I had a similar case (original X68000 from 1987, with rust everywhere and a leaking battery), with (among other problems) a nonfunctional 69MHz oscillator.
I ordered a Cardinal Components' CPP series programmable oscillator, clocked at 69.552MHz, and after butchering my motherboard, my X68000 now starts and displays the "Please insert system disk" message
The oscillator replacement process wasn't simple, because on these programmable oscillators, the pin 1 is not the ground, but a positive Output Enable signal. So you'll have to find a clean way to let the pin 1 float (an internal pull-up will enable that signal). If someone knows how to properly do it, please share your knowledge.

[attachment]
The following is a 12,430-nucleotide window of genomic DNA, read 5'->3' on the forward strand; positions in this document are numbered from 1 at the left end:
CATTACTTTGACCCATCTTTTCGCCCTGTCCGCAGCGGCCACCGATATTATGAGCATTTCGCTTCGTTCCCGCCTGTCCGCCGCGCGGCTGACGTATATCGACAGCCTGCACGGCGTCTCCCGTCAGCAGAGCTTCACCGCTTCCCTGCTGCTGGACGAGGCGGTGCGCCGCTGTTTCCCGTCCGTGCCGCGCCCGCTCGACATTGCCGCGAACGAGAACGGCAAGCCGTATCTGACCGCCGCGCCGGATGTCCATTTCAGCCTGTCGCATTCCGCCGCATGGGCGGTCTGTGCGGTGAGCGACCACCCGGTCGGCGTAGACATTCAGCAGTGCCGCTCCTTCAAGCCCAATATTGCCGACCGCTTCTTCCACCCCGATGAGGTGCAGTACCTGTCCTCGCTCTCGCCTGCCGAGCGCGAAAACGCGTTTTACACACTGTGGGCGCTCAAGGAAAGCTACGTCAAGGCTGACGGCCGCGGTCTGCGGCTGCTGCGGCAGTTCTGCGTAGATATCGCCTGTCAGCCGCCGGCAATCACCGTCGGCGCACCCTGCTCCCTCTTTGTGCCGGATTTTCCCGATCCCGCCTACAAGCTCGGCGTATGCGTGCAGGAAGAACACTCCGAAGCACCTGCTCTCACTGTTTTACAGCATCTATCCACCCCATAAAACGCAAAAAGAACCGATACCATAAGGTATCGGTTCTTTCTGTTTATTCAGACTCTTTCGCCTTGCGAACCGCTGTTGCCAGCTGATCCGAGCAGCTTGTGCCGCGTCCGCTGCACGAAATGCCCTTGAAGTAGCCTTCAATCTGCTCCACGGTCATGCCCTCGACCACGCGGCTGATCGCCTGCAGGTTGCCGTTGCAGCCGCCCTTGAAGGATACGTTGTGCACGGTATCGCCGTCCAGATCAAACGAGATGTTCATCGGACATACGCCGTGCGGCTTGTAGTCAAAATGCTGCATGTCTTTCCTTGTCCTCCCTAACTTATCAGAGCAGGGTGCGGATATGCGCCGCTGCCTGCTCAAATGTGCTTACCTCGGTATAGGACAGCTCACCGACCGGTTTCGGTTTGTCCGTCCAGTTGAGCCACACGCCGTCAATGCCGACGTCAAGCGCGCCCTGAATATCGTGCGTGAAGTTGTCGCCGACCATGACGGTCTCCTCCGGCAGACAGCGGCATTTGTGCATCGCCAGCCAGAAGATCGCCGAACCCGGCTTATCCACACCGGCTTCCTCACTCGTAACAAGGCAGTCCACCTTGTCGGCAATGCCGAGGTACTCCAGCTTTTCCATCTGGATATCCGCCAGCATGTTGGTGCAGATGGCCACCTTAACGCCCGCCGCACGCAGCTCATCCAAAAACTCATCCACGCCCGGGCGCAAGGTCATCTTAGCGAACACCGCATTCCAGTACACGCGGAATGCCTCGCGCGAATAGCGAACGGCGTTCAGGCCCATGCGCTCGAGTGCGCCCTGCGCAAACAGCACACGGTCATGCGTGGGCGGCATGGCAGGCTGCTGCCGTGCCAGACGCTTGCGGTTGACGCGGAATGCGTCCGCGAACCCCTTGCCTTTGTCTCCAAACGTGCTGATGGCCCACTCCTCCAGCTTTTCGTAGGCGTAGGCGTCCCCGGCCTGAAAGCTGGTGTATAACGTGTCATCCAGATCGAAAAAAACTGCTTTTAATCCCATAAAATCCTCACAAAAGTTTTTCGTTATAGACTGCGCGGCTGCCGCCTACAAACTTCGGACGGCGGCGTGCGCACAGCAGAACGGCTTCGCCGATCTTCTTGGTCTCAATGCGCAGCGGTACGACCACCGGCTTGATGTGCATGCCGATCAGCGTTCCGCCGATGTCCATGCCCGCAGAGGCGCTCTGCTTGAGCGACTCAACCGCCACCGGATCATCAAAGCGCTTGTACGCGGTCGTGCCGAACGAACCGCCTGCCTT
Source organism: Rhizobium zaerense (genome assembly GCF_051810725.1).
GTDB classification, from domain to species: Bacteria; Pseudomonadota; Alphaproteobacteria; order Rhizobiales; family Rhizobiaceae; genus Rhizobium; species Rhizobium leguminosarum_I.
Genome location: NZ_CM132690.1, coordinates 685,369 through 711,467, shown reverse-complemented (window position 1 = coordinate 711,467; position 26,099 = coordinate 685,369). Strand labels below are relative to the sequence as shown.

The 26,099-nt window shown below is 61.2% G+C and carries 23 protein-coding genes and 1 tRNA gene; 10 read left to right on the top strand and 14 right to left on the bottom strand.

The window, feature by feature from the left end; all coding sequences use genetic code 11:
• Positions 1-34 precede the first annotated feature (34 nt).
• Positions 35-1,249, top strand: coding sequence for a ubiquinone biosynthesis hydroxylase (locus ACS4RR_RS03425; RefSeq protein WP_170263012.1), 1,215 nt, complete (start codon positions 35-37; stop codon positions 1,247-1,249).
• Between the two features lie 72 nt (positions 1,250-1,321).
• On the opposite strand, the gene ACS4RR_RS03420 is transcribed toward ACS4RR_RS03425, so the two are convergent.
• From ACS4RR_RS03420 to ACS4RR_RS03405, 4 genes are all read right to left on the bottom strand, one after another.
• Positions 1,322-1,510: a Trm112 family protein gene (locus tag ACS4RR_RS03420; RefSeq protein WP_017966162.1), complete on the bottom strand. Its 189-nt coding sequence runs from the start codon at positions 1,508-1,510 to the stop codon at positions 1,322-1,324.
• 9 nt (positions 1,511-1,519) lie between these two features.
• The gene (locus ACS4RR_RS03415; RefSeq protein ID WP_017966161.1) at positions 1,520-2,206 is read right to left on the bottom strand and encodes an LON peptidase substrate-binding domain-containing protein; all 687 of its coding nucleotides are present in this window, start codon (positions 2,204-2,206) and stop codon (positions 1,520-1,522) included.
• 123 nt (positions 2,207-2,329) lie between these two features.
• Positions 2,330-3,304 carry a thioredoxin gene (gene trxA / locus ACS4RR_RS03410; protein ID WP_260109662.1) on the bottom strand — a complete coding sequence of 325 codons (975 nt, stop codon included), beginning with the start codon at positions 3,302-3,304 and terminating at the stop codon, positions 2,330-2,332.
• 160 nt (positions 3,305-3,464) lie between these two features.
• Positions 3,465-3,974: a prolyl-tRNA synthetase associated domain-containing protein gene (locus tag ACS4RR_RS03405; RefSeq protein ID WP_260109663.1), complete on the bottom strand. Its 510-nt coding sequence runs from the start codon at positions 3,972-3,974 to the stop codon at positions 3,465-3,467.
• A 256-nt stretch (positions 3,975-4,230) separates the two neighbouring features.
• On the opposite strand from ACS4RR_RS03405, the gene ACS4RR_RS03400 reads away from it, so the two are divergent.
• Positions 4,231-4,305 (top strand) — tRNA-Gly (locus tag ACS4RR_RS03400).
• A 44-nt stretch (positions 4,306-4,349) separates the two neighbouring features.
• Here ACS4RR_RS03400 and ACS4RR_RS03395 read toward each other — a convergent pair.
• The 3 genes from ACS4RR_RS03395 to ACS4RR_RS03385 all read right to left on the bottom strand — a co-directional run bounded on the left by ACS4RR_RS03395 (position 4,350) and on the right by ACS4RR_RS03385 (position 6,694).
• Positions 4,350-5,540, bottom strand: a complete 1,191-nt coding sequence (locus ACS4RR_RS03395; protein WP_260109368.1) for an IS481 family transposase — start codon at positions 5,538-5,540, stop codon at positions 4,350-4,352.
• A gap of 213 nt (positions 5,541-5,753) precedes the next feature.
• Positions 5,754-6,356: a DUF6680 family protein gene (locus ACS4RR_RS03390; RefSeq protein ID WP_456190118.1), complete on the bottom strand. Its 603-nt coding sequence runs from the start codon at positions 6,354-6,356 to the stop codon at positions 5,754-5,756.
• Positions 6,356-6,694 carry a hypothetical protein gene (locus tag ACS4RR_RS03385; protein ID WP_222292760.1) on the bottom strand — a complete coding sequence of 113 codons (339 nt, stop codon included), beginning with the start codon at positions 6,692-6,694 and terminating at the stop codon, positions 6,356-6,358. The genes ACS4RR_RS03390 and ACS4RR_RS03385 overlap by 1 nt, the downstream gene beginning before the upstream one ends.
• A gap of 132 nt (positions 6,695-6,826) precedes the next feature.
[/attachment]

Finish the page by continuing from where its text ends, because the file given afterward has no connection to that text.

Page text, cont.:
I ended up using a cutter, a soldering iron at 350°C and several hex keys to file the hole on the motherboard and prevent the pin 1 from touching it, this is a complete mess but it works.
There MUST BE a cleaner way lol.
EDIT: here is a link to the oscillator data sheet: http://www.cardinalxtal.com/uploads/files/cpp.pdf
The "field oscillator programming instrument" is expensive, but Digikey (and probably others) can program them for you when you order the oscillator, without charge.